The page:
3. Schultz Was the President of Georgia Tech’s LGBTQ Organization
Schultz was the president of the Pride Alliance on Georgia Tech’s campus.
According to a profile on the Alliance’s website, Schultz lived around the United States growing up, but primarily in Lilburn, about 25 miles northeast of Atlanta. Schultz, who identified as non-binary, was majoring in computer engineering and had a minor in biomedical engineering with an intention of working work on medical devices following graduation, they wrote in the profile.
“I’m bisexual, nonbinary, and intersex,” the profile says. “When I’m not running Pride or doing classwork I mostly play (Dungeons and Dragons) and try to be politically active.”
The Pride Alliance released an emotional statement on its webpage September 17, saying “they have been the driving force behind Pride Alliance for the past two years.”
As you might have heard, last night we lost our President, Scout Schultz. We are all deeply saddened by what has occurred. They have been the driving force behind Pride Alliance for the past two years. They pushed us to do more events and a larger variety events, and we would not be the organization we are known as without their constant hard work and dedication. Their leadership allowed us to create change across campus and in the Atlanta community. Scout always reminded us to think critically about the intersection of identities and how a multitude of factors play into one’s experience on Tech’s campus and beyond.
We love you Scout and we will continue to push for change.
Once Schultz was identified as the person shot and killed, friends, colleagues and classmates remembered the student for the type of character they had.
“I was friends with them in high school,” a user wrote on Georgia Tech’s subreddit. “We played dungeons and dragons together. They just messaged me a few days ago about some new cards for magic the gathering, and I never got around to responding. And now I never will. You didn’t deserve this Scout. I’m so sorry. My thoughts to you, your friends, family, and to the community you left behind.”
“Damn, I had two early ECE classes with them,” another Reddit user wrote. “Would have never thought this would have happened.”
Scout’s father said his oldest child as was awarded a full-ride scholarship and maintained a 3.9 grade point average.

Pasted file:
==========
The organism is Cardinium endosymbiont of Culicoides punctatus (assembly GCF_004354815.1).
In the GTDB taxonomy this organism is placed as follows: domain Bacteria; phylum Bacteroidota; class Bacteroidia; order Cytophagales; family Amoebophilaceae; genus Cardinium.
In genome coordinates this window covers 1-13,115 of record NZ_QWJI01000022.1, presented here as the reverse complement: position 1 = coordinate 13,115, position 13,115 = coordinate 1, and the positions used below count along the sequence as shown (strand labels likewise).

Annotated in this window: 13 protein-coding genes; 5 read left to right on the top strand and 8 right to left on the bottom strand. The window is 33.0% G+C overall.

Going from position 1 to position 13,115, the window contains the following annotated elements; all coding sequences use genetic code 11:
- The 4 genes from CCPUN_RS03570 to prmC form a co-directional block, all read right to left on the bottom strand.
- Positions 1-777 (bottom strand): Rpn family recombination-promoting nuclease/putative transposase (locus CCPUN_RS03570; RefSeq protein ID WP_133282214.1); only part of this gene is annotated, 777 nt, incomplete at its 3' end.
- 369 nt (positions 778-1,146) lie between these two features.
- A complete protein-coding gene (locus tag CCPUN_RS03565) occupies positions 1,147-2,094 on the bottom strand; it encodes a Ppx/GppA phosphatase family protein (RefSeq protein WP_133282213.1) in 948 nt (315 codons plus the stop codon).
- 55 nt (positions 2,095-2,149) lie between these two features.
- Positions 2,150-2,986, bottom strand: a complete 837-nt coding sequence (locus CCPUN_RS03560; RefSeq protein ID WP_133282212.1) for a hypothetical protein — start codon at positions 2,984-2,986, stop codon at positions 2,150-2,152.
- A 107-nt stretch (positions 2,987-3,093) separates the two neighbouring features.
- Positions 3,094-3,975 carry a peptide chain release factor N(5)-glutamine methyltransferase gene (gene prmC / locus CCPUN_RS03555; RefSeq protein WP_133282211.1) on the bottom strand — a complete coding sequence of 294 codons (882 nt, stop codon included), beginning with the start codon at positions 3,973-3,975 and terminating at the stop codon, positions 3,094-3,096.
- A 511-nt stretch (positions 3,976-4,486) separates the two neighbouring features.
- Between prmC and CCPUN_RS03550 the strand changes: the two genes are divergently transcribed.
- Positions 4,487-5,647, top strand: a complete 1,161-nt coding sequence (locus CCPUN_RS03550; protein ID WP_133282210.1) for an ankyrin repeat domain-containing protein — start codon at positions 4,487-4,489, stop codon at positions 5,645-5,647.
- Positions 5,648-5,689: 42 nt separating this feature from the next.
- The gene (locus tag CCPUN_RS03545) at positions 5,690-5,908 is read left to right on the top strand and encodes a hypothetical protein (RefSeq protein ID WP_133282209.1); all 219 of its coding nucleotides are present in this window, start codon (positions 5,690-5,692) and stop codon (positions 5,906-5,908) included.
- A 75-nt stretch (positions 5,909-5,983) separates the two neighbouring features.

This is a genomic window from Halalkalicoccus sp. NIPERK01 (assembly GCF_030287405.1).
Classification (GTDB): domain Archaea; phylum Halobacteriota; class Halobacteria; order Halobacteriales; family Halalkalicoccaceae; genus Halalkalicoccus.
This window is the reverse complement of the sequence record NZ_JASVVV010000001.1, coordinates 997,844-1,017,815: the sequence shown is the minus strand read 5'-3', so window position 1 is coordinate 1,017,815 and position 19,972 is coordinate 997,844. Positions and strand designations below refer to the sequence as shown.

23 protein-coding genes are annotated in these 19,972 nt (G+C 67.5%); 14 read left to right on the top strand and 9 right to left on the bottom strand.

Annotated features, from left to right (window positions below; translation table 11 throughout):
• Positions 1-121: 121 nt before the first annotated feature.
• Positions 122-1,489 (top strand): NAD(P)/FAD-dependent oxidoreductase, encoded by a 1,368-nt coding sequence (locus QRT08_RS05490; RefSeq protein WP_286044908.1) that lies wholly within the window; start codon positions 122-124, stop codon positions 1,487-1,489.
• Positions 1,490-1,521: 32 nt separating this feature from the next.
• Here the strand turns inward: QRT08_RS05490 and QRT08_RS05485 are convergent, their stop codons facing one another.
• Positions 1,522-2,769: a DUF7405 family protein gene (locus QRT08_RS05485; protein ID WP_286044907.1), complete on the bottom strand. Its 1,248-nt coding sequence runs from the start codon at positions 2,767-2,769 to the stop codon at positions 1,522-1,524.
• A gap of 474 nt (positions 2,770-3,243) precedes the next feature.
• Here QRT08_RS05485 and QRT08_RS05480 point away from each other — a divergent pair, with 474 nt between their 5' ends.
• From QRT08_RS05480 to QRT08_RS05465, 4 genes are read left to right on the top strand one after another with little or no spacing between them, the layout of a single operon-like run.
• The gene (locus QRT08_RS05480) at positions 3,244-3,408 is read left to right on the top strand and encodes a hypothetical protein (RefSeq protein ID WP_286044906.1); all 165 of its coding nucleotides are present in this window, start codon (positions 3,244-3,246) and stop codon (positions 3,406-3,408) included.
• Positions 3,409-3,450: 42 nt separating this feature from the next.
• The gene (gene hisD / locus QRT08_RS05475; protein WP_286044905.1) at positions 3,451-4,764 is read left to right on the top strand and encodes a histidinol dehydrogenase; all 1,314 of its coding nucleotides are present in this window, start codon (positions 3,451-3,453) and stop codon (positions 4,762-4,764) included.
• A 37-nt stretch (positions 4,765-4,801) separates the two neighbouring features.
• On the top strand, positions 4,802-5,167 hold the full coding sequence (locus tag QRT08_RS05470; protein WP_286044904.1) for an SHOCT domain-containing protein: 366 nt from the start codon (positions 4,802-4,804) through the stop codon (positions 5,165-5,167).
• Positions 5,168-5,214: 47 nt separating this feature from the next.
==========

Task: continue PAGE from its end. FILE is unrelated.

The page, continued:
4. Schultz’s Family Hired a Prominent Civil Rights Attorney, Who Questioned Police Tactics & Training
Less than 24 hours after the shooting, Civil Rights Attorney L. Chris Stewart said he was retained to represent the Schultz family as the investigation continues. He said the family is seeking answers as to why officers didn’t use other tactics to subdue Schultz.
“I think (Scout) was having a mental breakdown and didn’t know what to do,” Stewart told the AJC, adding he doesn’t think Scout was attempting suicide by cop. “The area was secured, there was no one around at risk.”
Lynne Schultz questioned why officers didn’t use “nonlethal force, like pepper spray or Tasers,” she told the AJC.
At a September 18 press conference, Stewart acknowledged that Schultz suffered from mental health issues, but questioned the officers’ training for dealing with those who are clearly distressed.
“People have breakdowns sometimes,” he said. “That doesn’t mean they deserve to die.”
Stewart, who’s a partner at Stewart, Seay & Felton, has represented Alton Sterling, Gregory Towns, Walter Scott and Chase Sherman, all who died after incidents with police.
In 2016, he was named the 2016 “Attorney of the Year” by Daily Report for his “nationally recognized work representing victims of police violence and their families, and his nationwide public speaking on how to resolve community versus police issues,” according to the law firm’s website.
5. ‘Violent Protests’ Erupted Hours After a Vigil Held for Schultz
The Alliance planned a vigil to be held in Schultz’s name on September 18 at the Georgia Tech Campanile, and hundreds showed up with candles to remember the student.
Afterward, protests started and quickly turned violent. Georgia Tech officials urged the community to seek shelter and stay indoors for well over an hour as protesters clashed with police in “violent demonstrations.”
Social media users posted a photo of a police vehicle on fire due to a flare being throw inside of it.
WSB-TVs Justin Wilfon reported that at least one officer sustained a head injury and was loaded into the back of an ambulance.
The Schultz family released a statement through Stewart saying they condone the violent actions of protesters.
As of about 11 p.m. local time, Wilfon reported that “most” of the protesters left.